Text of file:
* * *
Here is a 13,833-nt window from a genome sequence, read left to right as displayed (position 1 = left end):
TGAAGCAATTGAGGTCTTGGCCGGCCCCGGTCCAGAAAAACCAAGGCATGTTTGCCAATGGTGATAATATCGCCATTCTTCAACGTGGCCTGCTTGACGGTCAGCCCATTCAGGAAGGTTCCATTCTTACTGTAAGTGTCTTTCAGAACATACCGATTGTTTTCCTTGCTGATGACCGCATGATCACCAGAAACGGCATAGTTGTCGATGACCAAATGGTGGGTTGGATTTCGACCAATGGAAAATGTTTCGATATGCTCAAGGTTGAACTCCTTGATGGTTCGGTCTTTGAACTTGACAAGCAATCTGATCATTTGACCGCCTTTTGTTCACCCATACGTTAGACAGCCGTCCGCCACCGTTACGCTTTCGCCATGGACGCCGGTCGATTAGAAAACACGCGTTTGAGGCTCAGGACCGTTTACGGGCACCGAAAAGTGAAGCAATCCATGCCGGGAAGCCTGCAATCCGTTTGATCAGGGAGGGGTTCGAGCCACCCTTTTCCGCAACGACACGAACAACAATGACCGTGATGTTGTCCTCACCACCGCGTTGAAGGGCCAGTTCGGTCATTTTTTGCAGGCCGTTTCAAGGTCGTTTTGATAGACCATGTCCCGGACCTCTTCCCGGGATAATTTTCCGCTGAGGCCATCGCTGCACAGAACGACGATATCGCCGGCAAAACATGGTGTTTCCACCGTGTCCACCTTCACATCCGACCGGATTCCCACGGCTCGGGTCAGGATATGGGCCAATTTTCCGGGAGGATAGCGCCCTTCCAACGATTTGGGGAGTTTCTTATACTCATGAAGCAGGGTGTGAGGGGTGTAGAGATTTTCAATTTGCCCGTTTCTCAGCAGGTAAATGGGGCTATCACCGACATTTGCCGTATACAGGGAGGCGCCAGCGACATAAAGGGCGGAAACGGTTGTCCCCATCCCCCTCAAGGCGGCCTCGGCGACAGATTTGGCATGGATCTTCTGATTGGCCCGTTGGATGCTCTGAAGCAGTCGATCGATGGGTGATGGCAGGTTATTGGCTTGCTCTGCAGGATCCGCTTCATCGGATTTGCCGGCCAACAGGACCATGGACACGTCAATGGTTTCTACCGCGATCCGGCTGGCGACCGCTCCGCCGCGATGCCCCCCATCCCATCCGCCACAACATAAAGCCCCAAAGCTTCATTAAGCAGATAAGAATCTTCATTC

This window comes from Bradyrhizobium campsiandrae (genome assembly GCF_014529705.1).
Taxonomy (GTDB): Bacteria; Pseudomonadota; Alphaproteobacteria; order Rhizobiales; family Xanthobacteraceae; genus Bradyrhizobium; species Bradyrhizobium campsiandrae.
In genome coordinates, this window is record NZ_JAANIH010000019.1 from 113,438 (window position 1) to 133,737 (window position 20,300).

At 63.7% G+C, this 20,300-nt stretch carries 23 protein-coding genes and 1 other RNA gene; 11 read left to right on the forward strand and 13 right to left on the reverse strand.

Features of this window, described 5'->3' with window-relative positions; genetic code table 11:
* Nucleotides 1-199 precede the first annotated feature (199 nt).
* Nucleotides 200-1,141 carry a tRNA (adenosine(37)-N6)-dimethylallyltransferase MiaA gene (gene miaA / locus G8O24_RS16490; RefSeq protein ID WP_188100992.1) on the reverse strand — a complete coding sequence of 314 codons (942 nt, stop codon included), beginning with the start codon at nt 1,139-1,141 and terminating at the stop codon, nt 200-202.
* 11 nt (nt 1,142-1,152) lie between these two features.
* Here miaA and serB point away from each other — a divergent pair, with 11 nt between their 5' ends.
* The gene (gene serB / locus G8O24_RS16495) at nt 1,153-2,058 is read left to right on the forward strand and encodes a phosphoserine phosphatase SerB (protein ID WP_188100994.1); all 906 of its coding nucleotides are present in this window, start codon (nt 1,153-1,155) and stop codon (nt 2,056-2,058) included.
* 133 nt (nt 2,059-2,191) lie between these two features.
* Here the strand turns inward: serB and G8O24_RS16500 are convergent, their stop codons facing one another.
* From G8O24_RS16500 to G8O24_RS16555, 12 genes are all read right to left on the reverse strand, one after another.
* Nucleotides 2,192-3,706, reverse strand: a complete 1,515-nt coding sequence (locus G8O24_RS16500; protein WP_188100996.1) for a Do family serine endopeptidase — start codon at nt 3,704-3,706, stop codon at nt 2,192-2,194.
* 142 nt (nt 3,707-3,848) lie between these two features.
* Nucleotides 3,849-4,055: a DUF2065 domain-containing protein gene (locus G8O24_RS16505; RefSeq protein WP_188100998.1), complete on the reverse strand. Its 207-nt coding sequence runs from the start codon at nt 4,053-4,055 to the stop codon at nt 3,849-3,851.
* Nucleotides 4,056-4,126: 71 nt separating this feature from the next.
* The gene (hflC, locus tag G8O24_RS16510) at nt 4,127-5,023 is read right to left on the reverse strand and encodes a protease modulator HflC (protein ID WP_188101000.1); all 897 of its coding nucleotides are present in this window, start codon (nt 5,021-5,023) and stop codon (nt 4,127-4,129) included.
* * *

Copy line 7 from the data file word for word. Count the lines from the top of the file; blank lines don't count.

Features of this window, described 5'->3' with window-relative positions; genetic code table 11: